“If Mahinda Rajapaksa had used his hero status as war winner in 2009 to reach out to the Tamils in reconciliation, Sri Lanka would have been a very different place today.”
“Had he been as magnanimous in peace as he was effective in war, huge public spending could have been directed to infrastructure and welfare, rather than wasted on an oversized military.”
The future of Sri Lankan polity
The JVP, which carried out two bloody insurrections in Sri Lanka (in 1971 and 1987-89) but has now publicly given up on violence, is bound to gain politically now, more so since it played a key role in the anti-government protests, Solheim feels.
“It will be surprising if a left-wing party like JVP doesn’t get added votes in the next election. The JVP carries a huge stigma from the two failed revolutions and from its chauvinism during the war. But it may evolve as a serious part of a future Sri Lankan polity.
“The revolution (which overthrew the Rajapaksas) has been leaderless. So, as it stands now, the most likely winner of the next election is opposition leader Sajith Premadasa. A very positive opportunity for Sri Lanka would be if Premadasa linked up with (M.A.) Sumanthiran and (his) Tamil National Alliance (TNA) in a government which crosses the ethnic divide.”
The changes in Sri Lanka, he added, are “a historic window to sort out the underlying issue… how to meet Tamil aspirations for self-determination within one Sri Lanka.”
The economic crisis
Norway’s minister of international development and minister of environment from 2005 to 2012, Solheim also headed the UN Environment Programme from 2016 to 2018. According to him, there were three main factors which led to the unprecedented economic breakdown in Sri Lanka.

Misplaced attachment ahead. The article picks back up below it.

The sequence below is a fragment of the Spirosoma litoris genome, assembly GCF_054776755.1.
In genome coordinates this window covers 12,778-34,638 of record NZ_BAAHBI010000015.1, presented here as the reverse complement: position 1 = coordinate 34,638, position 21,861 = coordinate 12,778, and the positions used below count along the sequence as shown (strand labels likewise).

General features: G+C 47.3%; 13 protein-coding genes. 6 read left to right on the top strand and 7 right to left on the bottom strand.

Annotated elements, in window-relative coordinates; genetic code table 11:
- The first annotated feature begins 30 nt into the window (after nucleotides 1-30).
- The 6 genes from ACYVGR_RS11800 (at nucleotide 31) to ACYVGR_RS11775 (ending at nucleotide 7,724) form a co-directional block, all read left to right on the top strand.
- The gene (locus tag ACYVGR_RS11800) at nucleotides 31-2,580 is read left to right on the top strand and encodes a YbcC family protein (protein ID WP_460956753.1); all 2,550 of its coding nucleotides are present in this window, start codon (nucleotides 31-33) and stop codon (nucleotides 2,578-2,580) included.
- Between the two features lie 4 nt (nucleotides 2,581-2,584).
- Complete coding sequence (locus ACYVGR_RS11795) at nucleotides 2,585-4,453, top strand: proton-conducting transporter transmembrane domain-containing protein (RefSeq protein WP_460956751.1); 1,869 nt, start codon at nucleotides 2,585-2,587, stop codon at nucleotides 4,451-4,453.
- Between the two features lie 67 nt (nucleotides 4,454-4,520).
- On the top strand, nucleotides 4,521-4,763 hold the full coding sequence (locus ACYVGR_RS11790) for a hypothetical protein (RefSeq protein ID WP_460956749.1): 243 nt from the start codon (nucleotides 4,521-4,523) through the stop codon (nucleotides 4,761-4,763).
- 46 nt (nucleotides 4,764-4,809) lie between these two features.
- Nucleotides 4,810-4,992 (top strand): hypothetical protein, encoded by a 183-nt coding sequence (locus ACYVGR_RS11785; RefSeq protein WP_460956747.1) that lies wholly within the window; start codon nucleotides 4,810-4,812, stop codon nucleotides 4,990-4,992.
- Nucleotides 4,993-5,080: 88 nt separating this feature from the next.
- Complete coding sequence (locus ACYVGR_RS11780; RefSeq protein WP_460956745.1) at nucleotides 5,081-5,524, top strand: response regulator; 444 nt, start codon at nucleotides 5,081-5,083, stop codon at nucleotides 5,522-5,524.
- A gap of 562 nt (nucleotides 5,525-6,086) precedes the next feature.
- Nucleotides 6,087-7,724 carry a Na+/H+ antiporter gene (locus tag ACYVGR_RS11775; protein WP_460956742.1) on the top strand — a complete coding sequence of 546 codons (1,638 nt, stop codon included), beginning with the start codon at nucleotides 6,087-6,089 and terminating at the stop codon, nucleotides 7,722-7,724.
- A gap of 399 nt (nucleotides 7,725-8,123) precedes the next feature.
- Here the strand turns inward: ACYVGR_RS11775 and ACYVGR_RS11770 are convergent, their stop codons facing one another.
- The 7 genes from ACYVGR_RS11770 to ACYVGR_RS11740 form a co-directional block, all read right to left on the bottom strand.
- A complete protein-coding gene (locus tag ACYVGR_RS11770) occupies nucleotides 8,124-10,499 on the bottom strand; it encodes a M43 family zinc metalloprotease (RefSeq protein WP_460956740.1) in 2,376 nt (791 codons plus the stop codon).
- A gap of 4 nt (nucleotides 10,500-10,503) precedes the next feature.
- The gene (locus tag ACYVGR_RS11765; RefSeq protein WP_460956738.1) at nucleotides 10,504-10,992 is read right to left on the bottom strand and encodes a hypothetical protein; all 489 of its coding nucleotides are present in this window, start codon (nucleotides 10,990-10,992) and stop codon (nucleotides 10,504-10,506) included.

“The sheer incompetence of the Rajapaksas in economic matters. They were never interested in economics, only in the political game. Spending more government money while cutting taxes is a recipe for disaster everywhere.”
“Secondly, Sri Lanka has been incredibly unlucky. The COVID-19 hit Sri Lanka harder than nearly any other country. The number one currency earner, tourism, collapsed. Remittances from Lankans working in the Gulf dried up.”
“Thirdly, the Tamil issue is at the root of everything. Since the Rajapaksas were never interested in finding a solution with the Tamils, they needed to keep an outsized military. That is a big burden for a developing country like Sri Lanka.”
Solheim was asked the reasons the West did not seem to have responded in a major way to keep afloat Sri Lanka amid the economic collapse.
“There was no love between the Rajapaksas and the West, even less with India. Since they never listened to advice from India or the West on how to bridge the ethnic communities or how to create an economic policy for growth, why should foreigners rescue them?”
He added: “It will be much easier to appeal to both the West and India for help, when the Rajapaksas are gone. But at the end, Sri Lanka will have to rescue itself. Rapid economic progress is a fundamentally domestic process as we have seen in fast-growing economies like Singapore, Korea, Vietnam and China. Foreigners can help, Sri Lankans must lead.”
Solheim says he remains in a touch “with a lot of old friends from Sri Lanka” and follows the events from day to day. But he has not been to Sri Lanka since 2006, when the LTTE resumed its separatist campaign that ended in its disastrous military rout. “I would love to go back as a tourist or to help with green developments. It is a fantastic and beautiful island with so many amazing people. I stand ready to help Sri Lanka in any way possible.”
M.R. Narayan Swamy is a veteran journalist.